The main function of the circulatory system is to transport and exchange substances throughout the body. Delivery of oxygen is a particularly demanding function, because oxygen is relatively insoluble in water. Within blood vessels, oxygen is carried convectively by hemoglobin molecules within red blood cells. Oxygen exchange with tissue occurs by diffusion in the microcirculation, an extensive branching network of microscopic vessels that brings blood close to all oxygen-consuming tissues. The microcirculation regulates blood flow according to changing local demands over short and long time scales. Mathematical models can be used to gain insight into these processes. Models will be described for the mechanics of blood flow in capillaries, for oxygen exchange between blood and tissues and for structural adaptation of blood vessels. Applications to disease states including cancer will be discussed.

Metabolic and Electrical Oscillations in Insulin-Secreting Pancreatic Beta-Cells

The first generation of models for electrical activity in pancreatic beta-cells focused on ionic mechanisms. Negative feedback by calcium, directly onto calcium-activated potassium channels and indirectly onto ATP-sensitive potassium channels and sodium pumps, is the main type of mechanism considered in current models. Such models do a good job of accounting for the oscillations on a wide range of time scales, ranging from 10 seconds to about 2 minutes. However, even slower oscillations, with periods of 4 or even 10 minutes are often observed, and these often appear with the faster oscillations layered on top. This suggests that there is an additional mechanism for oscillations, which we have proposed is based on oscillations of glycolysis. We will discuss how two relatively simple oscillators, which can be off, oscillating, or tonically on, depending on stimulation level, can be combined to account for the great diversity of observed patterns. We will also consider the impact of metabolic oscillations on synchronization of beta-cells within the islet of Langerhans. Diffusion of glycolytic metabolites provides an important mechanism for secretion, but can also lead to oscillator death and a source of bistability.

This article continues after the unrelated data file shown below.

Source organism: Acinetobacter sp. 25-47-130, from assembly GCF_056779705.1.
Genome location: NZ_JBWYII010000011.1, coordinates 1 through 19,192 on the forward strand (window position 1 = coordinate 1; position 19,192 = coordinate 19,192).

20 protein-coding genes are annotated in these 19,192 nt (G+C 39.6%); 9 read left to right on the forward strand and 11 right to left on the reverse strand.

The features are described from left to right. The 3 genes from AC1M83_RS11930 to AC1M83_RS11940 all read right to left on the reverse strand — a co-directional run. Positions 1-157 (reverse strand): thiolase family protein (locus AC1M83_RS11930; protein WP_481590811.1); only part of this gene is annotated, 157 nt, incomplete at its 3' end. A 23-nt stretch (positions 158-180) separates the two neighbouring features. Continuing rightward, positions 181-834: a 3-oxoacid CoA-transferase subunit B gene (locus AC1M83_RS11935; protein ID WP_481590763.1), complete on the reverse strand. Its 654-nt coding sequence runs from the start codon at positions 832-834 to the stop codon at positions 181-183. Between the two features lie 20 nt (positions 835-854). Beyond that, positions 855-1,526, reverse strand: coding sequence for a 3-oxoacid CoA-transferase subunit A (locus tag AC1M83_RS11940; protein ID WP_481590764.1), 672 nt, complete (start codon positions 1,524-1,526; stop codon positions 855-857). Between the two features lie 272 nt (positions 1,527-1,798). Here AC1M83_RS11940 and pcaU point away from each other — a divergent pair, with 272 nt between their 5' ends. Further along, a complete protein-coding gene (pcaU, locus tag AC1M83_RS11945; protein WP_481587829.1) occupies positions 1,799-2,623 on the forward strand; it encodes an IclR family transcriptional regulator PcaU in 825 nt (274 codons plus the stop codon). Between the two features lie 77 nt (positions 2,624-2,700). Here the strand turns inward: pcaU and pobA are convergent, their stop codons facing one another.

Applications of Quantitative Modeling in the Clinical Imaging of Invasive Brain Tumors

Gliomas account for over half of all primary brain tumors and have been studied extensively for decades. Even with increasingly sophisticated medical imaging technologies, gliomas remain uniformly fatal lesions. A significant gap remains between the goal of designing effective therapy and the present understanding of the dynamics of glioma progression. It has become increasingly clear that, along with the proliferative potential of these neoplasms, it is the subclinically diffuse invasion of gliomas that most contributes to their resistance to treatment. That is, the inevitable recurrence of these tumors is the result of diffusely invaded but practically invisible tumor cells peripheral to the abnormal signal on medical imaging and to the limits of surgical, radiological and chemical treatments.


In this presentation, I will demonstrate how quantitative modeling can not only shed light on the spatio-temporal growth of gliomas but also can have specific clinical application in real patients. Integration of our quantitative model with the T1-weighted and T2-weighted magnetic resonance (MR) imaging characteristics of gliomas can provide estimates of the extent of invasion of glioma cells peripheral to the imaging abnormality. Additionally, further insight can be gained from parametric mapping of kinetic model parameters derived from positron emission tomography (PET) with novel tracers. In summary, although current imaging techniques remain woefully inadequate in accurately resolving the true extent of gliomas, quantitative modeling provides a new approach for the dynamic assessment of real patients and helps direct the way to novel therapeutic approaches.